[Deep Focus]
The magic of CGI.

Judging from the first sequence of Scary Movie, it looks like the boisterous pranksters who made this film (at the bidding of Scream franchise owner Miramax) may actually be onto something. The set piece, a near shot-for-shot recreation of the opening of Wes Craven's 1996 Scream (coincidentally, Scary Movie was Craven's working title), uses professional celebrity Carmen Electra to fire off a barrage of gags culminating in gratuitous slo-mo T&A and an instance of bloodletting that verges on the bizarre. It's a bit of base weirdness that successfully lampoons pop culture's uncomfortable notions of titillation in the context of a horror movie scenario. Not bad.

Unfortunately, the rest of the film eschews such glossy self-criticism in favor of conventional parody that relies on Scream and I Know What You Did Last Summer for narrative momentum rather than mocking them outright. The joke about half-naked girls in peril would have been better aimed at the lecherous IKWYDLS than the nearly sex-free Scream films, but Scary Movie doesn't seem to know exactly what it's sending up.

Why target teen horror movies in the first place? The funniest bits of Scary Movie are generally the cheap shots, the sex-organ-and-body-fluid humor that's suddenly become de rigeur in summer comedies. (Several years ago, I predicted that the on-screen appearance of semen would be the next taboo to be busted in Hollywood films, and I'm glad to see that director Keenen Ivory Wayans has single-handedly obsoleted every other come shot in cinema history. What will they sneak past the MPAA next?) But one of the chief pleasures of parodies, even the dumb ones, is that they generally mix textual criticism of and affection for the films they're satirizing. Kentucky Fried Movie still makes me giggle, but it looks positively highbrow compared to Scary Movie's crass, scattershot technique. There's little pleasure in the jokey references to other films, generally because they're so labored and disconnected (what the hell is The Usual Suspects doing here?). And the performances are generally appealing, but not so's you'd notice them once the monotony sets in.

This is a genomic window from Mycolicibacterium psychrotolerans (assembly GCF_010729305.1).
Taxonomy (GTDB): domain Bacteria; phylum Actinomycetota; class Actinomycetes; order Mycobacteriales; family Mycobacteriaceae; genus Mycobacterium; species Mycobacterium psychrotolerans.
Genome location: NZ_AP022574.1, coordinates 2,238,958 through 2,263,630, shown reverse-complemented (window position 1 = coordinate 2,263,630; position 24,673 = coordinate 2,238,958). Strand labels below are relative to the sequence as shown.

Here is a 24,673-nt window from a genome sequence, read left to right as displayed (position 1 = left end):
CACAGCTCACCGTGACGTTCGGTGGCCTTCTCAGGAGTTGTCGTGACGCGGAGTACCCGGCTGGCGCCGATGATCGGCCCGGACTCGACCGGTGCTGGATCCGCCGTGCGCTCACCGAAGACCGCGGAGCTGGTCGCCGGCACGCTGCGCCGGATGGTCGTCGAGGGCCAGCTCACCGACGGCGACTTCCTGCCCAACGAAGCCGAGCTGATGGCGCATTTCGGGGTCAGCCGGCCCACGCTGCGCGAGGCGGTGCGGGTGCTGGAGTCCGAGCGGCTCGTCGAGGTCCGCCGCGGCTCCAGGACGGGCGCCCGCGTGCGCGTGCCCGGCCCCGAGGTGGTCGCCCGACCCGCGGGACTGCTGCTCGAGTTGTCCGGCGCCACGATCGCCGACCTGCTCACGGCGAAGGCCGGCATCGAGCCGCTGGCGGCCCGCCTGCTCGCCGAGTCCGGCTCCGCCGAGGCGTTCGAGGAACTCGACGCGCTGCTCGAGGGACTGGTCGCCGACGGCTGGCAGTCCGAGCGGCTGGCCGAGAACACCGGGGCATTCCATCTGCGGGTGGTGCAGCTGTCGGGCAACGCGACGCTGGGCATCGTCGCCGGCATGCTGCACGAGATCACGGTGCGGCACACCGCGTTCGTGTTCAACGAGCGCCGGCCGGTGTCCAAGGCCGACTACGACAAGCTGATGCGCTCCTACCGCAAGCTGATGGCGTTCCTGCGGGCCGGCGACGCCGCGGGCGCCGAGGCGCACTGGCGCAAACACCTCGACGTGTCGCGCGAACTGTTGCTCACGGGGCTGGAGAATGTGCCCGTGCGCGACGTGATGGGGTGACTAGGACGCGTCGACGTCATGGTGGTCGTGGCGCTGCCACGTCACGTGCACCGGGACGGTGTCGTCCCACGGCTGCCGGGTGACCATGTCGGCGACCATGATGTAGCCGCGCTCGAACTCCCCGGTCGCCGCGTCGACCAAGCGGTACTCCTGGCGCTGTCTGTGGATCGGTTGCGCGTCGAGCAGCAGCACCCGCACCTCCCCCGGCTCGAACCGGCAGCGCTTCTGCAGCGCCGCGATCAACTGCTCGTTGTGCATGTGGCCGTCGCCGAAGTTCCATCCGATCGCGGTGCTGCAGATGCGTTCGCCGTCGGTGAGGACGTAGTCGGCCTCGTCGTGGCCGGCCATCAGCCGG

I'm tempted to write this off in the category of dumb fun, but I have to admit to finding some aspects troubling. As a fer-instance, the subplot involving one character's deep denial about his homosexuality might have been funny, if only crowd reaction hadn't demonstrated that being gay is still considered a lot more revolting than, say, having a silicone breast implant plucked out of your chest. No surprise, I guess, that while real horror movies have a history of exploring and humanizing the world's outsiders (think Frankenstein, Freaks, and almost anything by David Cronenberg), this spoof gets its yucks by staging a death tableau that mimics male-on-male rear entry. Come on, can't we do better than this? Scary Movie offers some chuckles, but its blockbuster box-office take makes it a fairly depressing example of lowest-common-demoninator gag-mongering.

Directed by Keenen Ivory Wayans

USA, 2000

Theatrical aspect ratio: 1.85:1
Screened at Loews Village VII, New York, NY

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